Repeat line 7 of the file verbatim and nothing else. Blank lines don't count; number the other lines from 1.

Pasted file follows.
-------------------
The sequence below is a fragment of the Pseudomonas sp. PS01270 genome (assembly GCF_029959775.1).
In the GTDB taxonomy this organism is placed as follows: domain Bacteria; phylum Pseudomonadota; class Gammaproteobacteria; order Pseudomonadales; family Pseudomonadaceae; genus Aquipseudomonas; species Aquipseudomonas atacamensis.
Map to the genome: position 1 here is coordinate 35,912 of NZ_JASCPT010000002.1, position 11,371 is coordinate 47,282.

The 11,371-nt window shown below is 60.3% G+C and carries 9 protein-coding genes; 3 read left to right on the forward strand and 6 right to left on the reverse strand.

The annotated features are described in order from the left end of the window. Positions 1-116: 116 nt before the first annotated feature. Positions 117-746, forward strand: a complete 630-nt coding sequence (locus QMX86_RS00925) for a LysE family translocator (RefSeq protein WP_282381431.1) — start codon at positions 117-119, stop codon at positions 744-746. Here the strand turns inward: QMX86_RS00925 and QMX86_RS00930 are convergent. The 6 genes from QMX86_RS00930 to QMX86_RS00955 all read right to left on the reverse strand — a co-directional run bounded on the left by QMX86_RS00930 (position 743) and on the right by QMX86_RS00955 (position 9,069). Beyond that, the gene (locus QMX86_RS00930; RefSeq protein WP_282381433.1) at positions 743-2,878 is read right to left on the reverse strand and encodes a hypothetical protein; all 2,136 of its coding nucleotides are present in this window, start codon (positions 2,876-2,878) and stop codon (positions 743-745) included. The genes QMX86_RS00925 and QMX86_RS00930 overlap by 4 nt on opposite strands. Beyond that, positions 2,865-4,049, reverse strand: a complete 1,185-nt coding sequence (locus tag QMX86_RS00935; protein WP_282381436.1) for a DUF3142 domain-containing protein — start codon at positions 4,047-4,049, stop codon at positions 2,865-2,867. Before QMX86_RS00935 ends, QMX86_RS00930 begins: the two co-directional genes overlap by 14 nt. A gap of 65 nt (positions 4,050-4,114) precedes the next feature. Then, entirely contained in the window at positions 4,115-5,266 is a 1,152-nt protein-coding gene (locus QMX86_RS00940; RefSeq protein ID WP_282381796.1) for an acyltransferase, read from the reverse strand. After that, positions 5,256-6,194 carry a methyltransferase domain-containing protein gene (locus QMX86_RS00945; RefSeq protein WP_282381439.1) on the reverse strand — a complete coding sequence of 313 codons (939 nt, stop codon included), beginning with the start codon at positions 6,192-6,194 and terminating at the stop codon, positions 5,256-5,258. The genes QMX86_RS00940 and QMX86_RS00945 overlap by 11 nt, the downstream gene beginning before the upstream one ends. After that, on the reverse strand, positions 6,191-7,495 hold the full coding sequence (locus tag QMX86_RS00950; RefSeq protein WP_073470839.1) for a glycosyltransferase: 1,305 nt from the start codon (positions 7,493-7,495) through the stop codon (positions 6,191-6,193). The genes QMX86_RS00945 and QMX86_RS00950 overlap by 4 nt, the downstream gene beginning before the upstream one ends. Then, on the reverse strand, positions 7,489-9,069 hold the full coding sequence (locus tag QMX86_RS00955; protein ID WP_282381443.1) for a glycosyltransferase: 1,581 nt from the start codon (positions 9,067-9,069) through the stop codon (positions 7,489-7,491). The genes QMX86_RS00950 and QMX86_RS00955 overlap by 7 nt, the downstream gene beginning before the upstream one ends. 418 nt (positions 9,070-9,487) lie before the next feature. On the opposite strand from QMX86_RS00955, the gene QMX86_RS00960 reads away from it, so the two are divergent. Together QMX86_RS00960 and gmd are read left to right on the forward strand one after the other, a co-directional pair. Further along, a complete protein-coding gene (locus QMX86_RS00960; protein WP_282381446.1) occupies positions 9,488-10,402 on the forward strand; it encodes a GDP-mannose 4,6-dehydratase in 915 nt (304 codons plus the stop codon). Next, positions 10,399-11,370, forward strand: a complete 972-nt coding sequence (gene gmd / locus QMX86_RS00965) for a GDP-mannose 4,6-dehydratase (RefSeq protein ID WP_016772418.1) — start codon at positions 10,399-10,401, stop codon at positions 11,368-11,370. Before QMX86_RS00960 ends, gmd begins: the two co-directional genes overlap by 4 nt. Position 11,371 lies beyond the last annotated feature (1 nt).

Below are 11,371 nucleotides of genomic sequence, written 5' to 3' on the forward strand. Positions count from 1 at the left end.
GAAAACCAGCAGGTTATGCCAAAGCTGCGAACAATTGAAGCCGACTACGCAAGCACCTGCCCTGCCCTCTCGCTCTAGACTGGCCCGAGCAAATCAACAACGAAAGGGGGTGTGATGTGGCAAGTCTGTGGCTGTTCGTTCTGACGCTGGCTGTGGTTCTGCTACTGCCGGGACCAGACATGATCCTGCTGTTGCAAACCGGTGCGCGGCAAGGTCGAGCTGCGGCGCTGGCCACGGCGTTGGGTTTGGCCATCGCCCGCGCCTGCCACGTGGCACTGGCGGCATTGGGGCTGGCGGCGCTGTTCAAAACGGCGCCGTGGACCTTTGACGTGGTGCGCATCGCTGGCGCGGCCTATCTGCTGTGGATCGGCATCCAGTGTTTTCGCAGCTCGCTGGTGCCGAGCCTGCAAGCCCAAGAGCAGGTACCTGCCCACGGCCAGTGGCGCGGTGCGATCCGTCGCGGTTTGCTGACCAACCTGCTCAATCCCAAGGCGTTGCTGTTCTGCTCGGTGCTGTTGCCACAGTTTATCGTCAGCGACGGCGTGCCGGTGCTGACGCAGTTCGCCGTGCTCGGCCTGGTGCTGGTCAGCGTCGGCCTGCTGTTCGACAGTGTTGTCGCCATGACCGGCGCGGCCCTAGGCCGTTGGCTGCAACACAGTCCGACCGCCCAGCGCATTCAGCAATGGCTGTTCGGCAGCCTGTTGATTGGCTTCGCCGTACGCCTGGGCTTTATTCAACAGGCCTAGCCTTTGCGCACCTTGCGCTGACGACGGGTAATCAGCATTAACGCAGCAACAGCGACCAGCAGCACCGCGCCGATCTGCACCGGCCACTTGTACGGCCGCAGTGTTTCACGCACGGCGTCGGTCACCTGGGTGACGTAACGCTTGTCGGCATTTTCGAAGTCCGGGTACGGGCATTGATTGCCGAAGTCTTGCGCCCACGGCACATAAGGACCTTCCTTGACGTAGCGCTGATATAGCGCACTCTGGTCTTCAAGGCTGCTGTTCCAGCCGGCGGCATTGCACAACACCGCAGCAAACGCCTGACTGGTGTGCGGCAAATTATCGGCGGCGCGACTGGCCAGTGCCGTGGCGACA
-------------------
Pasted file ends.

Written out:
GAAAACCAGCAGGTTATGCCAAAGCTGCGAACAATTGAAGCCGACTACGCAAGCACCTGCCCTGCCCTCTCGCTCTAGACTGGCCCGAGCAAATCAACAACGAAAGGGGGTGTGATGTGGCAAGTCTGTGGCTGTTCGTTCTGACGCTGGCTGTGGTTCTGCTACTGCCGGGACCAGACATGATCCTGCTGTTGCAAACCGGTGCGCGGCAAGGTCGAGCTGCGGCGCTGGCCACGGCGTTGGGTTTGGCCATCGCCCGCGCCTGCCACGTGGCACTGGCGGCATTGGGGCTGGCGGCGCTGTTCAAAACGGCGCCGTGGACCTTTGACGTGGTGCGCATCGCTGGCGCGGCCTATCTGCTGTGGATCGGCATCCAGTGTTTTCGCAGCTCGCTGGTGCCGAGCCTGCAAGCCCAAGAGCAGGTACCTGCCCACGGCCAGTGGCGCGGTGCGATCCGTCGCGGTTTGCTGACCAACCTGCTCAATCCCAAGGCGTTGCTGTTCTGCTCGGTGCTGTTGCCACAGTTTATCGTCAGCGACGGCGTGCCGGTGCTGACGCAGTTCGCCGTGCTCGGCCTGGTGCTGGTCAGCGTCGGCCTGCTGTTCGACAGTGTTGTCGCCATGACCGGCGCGGCCCTAGGCCGTTGGCTGCAACACAGTCCGACCGCCCAGCGCATTCAGCAATGGCTGTTCGGCAGCCTGTTGATTGGCTTCGCCGTACGCCTGGGCTTTATTCAACAGGCCTAGCCTTTGCGCACCTTGCGCTGACGACGGGTAATCAGCATTAACGCAGCAACAGCGACCAGCAGCACCGCGCCGATCTGCACCGGCCACTTGTACGGCCGCAGTGTTTCACGCACGGCGTCGGTCACCTGGGTGACGTAACGCTTGTCGGCATTTTCGAAGTCCGGGTACGGGCATTGATTGCCGAAGTCTTGCGCCCACGGCACATAAGGACCTTCCTTGACGTAGCGCTGATATAGCGCACTCTGGTCTTCAAGGCTGCTGTTCCAGCCGGCGGCATTGCACAACACCGCAGCAAACGCCTGACTGGTGTGCGGCAAATTATCGGCGGCGCGACTGGCCAGTGCCGTGGCGACA